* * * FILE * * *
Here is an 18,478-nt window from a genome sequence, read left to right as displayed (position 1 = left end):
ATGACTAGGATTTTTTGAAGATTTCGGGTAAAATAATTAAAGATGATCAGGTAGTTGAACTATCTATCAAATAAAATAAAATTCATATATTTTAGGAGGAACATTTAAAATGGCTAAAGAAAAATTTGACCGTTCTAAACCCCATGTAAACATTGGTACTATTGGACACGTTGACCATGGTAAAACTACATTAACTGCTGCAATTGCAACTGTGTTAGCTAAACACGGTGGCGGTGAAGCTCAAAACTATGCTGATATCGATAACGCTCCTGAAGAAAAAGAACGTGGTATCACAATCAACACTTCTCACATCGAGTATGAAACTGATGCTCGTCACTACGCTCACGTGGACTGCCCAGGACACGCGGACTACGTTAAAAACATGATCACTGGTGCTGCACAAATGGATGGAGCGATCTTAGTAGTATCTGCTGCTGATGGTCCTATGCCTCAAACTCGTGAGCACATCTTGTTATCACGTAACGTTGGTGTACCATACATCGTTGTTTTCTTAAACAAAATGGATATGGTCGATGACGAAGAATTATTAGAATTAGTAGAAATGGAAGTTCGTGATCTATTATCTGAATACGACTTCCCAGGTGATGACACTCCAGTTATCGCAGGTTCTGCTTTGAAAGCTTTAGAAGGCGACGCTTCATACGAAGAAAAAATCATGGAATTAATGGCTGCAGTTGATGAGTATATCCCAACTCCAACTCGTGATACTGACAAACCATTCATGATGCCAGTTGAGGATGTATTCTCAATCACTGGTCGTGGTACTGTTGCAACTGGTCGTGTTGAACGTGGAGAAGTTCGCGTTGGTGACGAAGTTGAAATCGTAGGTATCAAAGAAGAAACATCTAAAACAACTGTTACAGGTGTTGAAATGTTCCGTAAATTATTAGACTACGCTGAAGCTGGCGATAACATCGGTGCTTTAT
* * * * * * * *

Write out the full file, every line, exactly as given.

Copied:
Here is an 18,478-nt window from a genome sequence, read left to right as displayed (position 1 = left end):
ATGACTAGGATTTTTTGAAGATTTCGGGTAAAATAATTAAAGATGATCAGGTAGTTGAACTATCTATCAAATAAAATAAAATTCATATATTTTAGGAGGAACATTTAAAATGGCTAAAGAAAAATTTGACCGTTCTAAACCCCATGTAAACATTGGTACTATTGGACACGTTGACCATGGTAAAACTACATTAACTGCTGCAATTGCAACTGTGTTAGCTAAACACGGTGGCGGTGAAGCTCAAAACTATGCTGATATCGATAACGCTCCTGAAGAAAAAGAACGTGGTATCACAATCAACACTTCTCACATCGAGTATGAAACTGATGCTCGTCACTACGCTCACGTGGACTGCCCAGGACACGCGGACTACGTTAAAAACATGATCACTGGTGCTGCACAAATGGATGGAGCGATCTTAGTAGTATCTGCTGCTGATGGTCCTATGCCTCAAACTCGTGAGCACATCTTGTTATCACGTAACGTTGGTGTACCATACATCGTTGTTTTCTTAAACAAAATGGATATGGTCGATGACGAAGAATTATTAGAATTAGTAGAAATGGAAGTTCGTGATCTATTATCTGAATACGACTTCCCAGGTGATGACACTCCAGTTATCGCAGGTTCTGCTTTGAAAGCTTTAGAAGGCGACGCTTCATACGAAGAAAAAATCATGGAATTAATGGCTGCAGTTGATGAGTATATCCCAACTCCAACTCGTGATACTGACAAACCATTCATGATGCCAGTTGAGGATGTATTCTCAATCACTGGTCGTGGTACTGTTGCAACTGGTCGTGTTGAACGTGGAGAAGTTCGCGTTGGTGACGAAGTTGAAATCGTAGGTATCAAAGAAGAAACATCTAAAACAACTGTTACAGGTGTTGAAATGTTCCGTAAATTATTAGACTACGCTGAAGCTGGCGATAACATCGGTGCTTTAT